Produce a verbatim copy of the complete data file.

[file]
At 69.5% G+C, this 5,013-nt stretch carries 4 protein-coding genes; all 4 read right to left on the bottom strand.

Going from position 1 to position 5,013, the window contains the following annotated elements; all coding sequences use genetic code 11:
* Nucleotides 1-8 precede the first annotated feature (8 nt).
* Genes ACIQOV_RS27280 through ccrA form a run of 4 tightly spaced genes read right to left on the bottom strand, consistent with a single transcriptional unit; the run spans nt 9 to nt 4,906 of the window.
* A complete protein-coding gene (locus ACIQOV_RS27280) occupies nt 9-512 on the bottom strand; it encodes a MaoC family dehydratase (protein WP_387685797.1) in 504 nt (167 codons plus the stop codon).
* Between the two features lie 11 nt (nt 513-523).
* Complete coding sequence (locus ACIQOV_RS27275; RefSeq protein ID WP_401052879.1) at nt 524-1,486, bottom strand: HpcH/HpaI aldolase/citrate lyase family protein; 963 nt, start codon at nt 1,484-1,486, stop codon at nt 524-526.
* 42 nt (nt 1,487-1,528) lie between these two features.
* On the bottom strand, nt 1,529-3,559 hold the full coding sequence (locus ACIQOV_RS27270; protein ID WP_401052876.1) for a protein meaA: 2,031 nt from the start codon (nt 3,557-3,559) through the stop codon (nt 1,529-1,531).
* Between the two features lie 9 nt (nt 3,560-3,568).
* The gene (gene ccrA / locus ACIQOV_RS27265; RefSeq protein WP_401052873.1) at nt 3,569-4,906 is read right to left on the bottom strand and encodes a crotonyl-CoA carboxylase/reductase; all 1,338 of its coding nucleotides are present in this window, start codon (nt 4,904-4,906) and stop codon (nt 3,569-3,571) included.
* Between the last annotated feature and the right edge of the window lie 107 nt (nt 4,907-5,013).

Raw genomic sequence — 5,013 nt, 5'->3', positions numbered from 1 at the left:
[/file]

At 69.5% G+C, this 5,013-nt stretch carries 4 protein-coding genes; all 4 read right to left on the bottom strand.

Going from position 1 to position 5,013, the window contains the following annotated elements; all coding sequences use genetic code 11:
* Nucleotides 1-8 precede the first annotated feature (8 nt).
* Genes ACIQOV_RS27280 through ccrA form a run of 4 tightly spaced genes read right to left on the bottom strand, consistent with a single transcriptional unit; the run spans nt 9 to nt 4,906 of the window.
* A complete protein-coding gene (locus ACIQOV_RS27280) occupies nt 9-512 on the bottom strand; it encodes a MaoC family dehydratase (protein WP_387685797.1) in 504 nt (167 codons plus the stop codon).
* Between the two features lie 11 nt (nt 513-523).
* Complete coding sequence (locus ACIQOV_RS27275; RefSeq protein ID WP_401052879.1) at nt 524-1,486, bottom strand: HpcH/HpaI aldolase/citrate lyase family protein; 963 nt, start codon at nt 1,484-1,486, stop codon at nt 524-526.
* 42 nt (nt 1,487-1,528) lie between these two features.
* On the bottom strand, nt 1,529-3,559 hold the full coding sequence (locus ACIQOV_RS27270; protein ID WP_401052876.1) for a protein meaA: 2,031 nt from the start codon (nt 3,557-3,559) through the stop codon (nt 1,529-1,531).
* Between the two features lie 9 nt (nt 3,560-3,568).
* The gene (gene ccrA / locus ACIQOV_RS27265; RefSeq protein WP_401052873.1) at nt 3,569-4,906 is read right to left on the bottom strand and encodes a crotonyl-CoA carboxylase/reductase; all 1,338 of its coding nucleotides are present in this window, start codon (nt 4,904-4,906) and stop codon (nt 3,569-3,571) included.
* Between the last annotated feature and the right edge of the window lie 107 nt (nt 4,907-5,013).

Raw genomic sequence — 5,013 nt, 5'->3', positions numbered from 1 at the left: